MEMETERIA by Thomas May

Music & the Arts

SCMS Winter Festival 2023

Seattle Chamber Music Society’s 2023 edition of the Winter Festival has started, presenting two weekends of chamber music by Beethoven, Fanny Mendelssohn, Ravel, William Grant Still, Julia Perry, et al. plus a new work by contemporary American composer Jeremy Turner, who is especially known for his TV and stage scores.

The second weekend of concerts includes the local premiere (Feb. 3) of Turner’s Six Mile House for clarinet, violin, piano, and cello. which was inspired by the Charleston, SC-based urban legend about Sweeney Todd-ish murders said to have been committed by an evil innkeeper couple.

SCMS Artistic Director James Ehnes will be onstage for the three concerts of the second weekend, playing works by Brahms, Shostakovich, and César Franck. And a free prelude recital is open to the public before each concert — no ticket required. Here’s the free prelude lineup:

January 27 – 6:30PM
Richard Strauss: Violin Sonata, Op.18

Arnaud Sussmann, violin
Jeewon Park, piano

January 28 – 6:30PM
Franz Schubert: Fantasie in F minor, D. 940
Dmitri Shostakovich: Piano Trio No. 2 in E minor, Op. 67

SCMS Academy Musicians

January 29 – 2:00PM
Sergei Prokofiev: Piano Sonata No. 6, Op. 82

Adam Neiman, piano

February 3 – 6:30PM
Julia Perry: Prelude
William Grant Still: Three Visions
George Gershwin: Rhapsody in Blue, solo version 1924

Andrew Armstrong, piano

February 4 – 6:30PM
Ludwig van Beethoven: Piano Trio in C minor, Op. 1 No. 3

SCMS Academy Musicians

February 5 – 2:00PM
Franz Joseph Haydn: String Quartet in F minor, Op. 20, No. 5

James Ehnes and Amy Schwartz Moretti, violins;
Che-Yen Chen, viola; Edward Arron, cello

Filed under: chamber music, James Ehnes, Seattle Chamber Music Society

Seattle Chamber Music Society Launches Its 2022 Summer Festival

Ehnes Quartet; image © Jorge Gustavo Elias

And they’re off to an auspicious start… Here’s my review of opening night for Bachtrack:

Nothing could stop this show from going on — not even a popped viola string nearly midway through Béla Bartók’s grueling String Quartet no. 6 at the center of the program that opened the Seattle Chamber Music Society’s 2022 Summer Festival

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Filed under: Bartók, Beethoven, Brahms, review, Seattle Chamber Music Society

Seattle Chamber Music Society Concert Truck

To tee off the 2022 Summer Festival, which starts on 5 July, Seattle Chamber Music Society is introducing the Concert Truck: a mobile concert hall equipped with piano and professional lighting and sound. The Concert Truck will be giving free chamber concerts at stops around the Seattle region in the days leading up to the opening of the Festival.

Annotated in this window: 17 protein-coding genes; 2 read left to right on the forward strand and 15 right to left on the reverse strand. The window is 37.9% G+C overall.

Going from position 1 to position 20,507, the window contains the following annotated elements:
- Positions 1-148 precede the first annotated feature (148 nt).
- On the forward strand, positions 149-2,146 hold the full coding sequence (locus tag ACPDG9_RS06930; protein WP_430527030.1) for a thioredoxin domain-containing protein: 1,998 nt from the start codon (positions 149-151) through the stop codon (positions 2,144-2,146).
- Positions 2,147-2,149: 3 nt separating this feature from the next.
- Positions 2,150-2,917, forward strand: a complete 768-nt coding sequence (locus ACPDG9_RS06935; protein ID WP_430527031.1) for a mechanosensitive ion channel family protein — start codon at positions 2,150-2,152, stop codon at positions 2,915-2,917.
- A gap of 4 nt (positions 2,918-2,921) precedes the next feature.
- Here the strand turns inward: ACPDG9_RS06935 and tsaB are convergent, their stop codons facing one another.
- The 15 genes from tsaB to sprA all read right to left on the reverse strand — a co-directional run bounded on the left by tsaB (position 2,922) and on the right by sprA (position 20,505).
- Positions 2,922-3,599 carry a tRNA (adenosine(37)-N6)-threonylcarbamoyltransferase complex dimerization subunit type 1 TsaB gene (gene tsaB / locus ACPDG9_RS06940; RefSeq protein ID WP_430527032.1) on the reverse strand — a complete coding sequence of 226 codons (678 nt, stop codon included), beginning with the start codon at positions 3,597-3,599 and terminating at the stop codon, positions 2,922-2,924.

The Schedule:

Thursday, June 23/Program A

1:00pm: Wedgewood Presbyterian Church

5:00pm: Lake City Farmers Market

Friday, June 24/Program B

1:00pm: Westlake Park

7:00pm: Magnuson Park (near Kite Hill)

Saturday, June 25/Program B

12:00pm: Bellevue Botanical Garden

 5:00pm: Gasworks Park

Sunday, June 26/Program A

10:00am: Ballard Farmers Market

 5:00pm: Madison Park North Beach

Tuesday, June 28/Program C

6:00pm: Seattle Chinese Garden

Wednesday, June 29/Program C

11:00am: Freeway Park

5:30pm: Columbia City Farmers Market

Thursday, June 30/Program C

11:00am: Bridge Park Retirement

5:30pm: Central Park (in Columbia City)

Friday, July 1/Program C

11:00am: Pier 62

4:00pm: Ashwood Park (Bellevue)

Saturday, July 2/Program C

11:00am: Pike Place Market (Victor Steinbrueck Park)

7:00pm: Volunteer Park


And the programs:

PROGRAM A:
Thursday June 23 & Sunday June 26

Felix Mendelssohn Piano Trio No. 1

Gabriel Fauré Après un rêve

William Grant-Still Mother and Child

George Gershwin Rhapsody in Blue

Eleanor Alberga 3-Day Mix

PROGRAM B:
Friday June 24 & Saturday June 25

Sergei Rachmaninoff Cello Sonata in g minor

Gabriel Fauré Après un rêve

George Gershwin Rhapsody in Blue

Eleanor Alberga 3-Day Mix

PROGRAM C:
June 28 through July 2

Antonín Dvořák Piano Quintet in A major

William Grant-Still Mother and Child

Henri Vieuxtemps Souvenir d’Amerique

Beethoven Eyeglasses Duo

George Gershwin Rhapsody in Blue

Eleanor Alberga 3-Day Mix

Filed under: music news, Seattle Chamber Music Society

Winter Festival

This weekend marks the start of Seattle Chamber Music Society’s two-weekend Winter Festival.

And see the video above for a lecture by Michael Kannen, cellist, founding member of the Brentano String Quartet, and Professor of Chamber Music at the Peabody Institute, about the piano quintets of Antonin Dvořák, Dmitri Shostakovich, and Cesar Franck — all featured this winter.

Filed under: Seattle Chamber Music Society

Winter Festival: Seattle Chamber Music Society

Week 2 of Seattle Chamber Music Society’s 2021 Winter Festival continues on Saturday with a program of Schumann, Sibelius, Massenet, and Prokofiev. And since the performance is streamed online, no worries about how the coming winter storm will shape up.

Every concert is available to stream on demand from its release through March 15. Subscriptions for all 6 concerts are $100.

Filed under: chamber music, Seattle Chamber Music Society

A Virtual Festival of Chamber Music


[clip from the earlier incarnation of the James Ehnes Quartet, which launches Seattle’s Virtual Summer Festival this week]

The Seattle Chamber Music Society launches its Virtual Summer Festival this evening. This isn’t just a visit to the archives but a 12-concert series of all brand-new live performances that will be taped before being released to the public as streams.

The concerts will be made available on a Monday-Wednesday-Friday schedule at 7pm PST. These will be “on-demand”: in other words, you won’t have to view them at the specific streaming time but can access all concerts for which you have purchased a pass through 10 August 2020 — as many times as you like.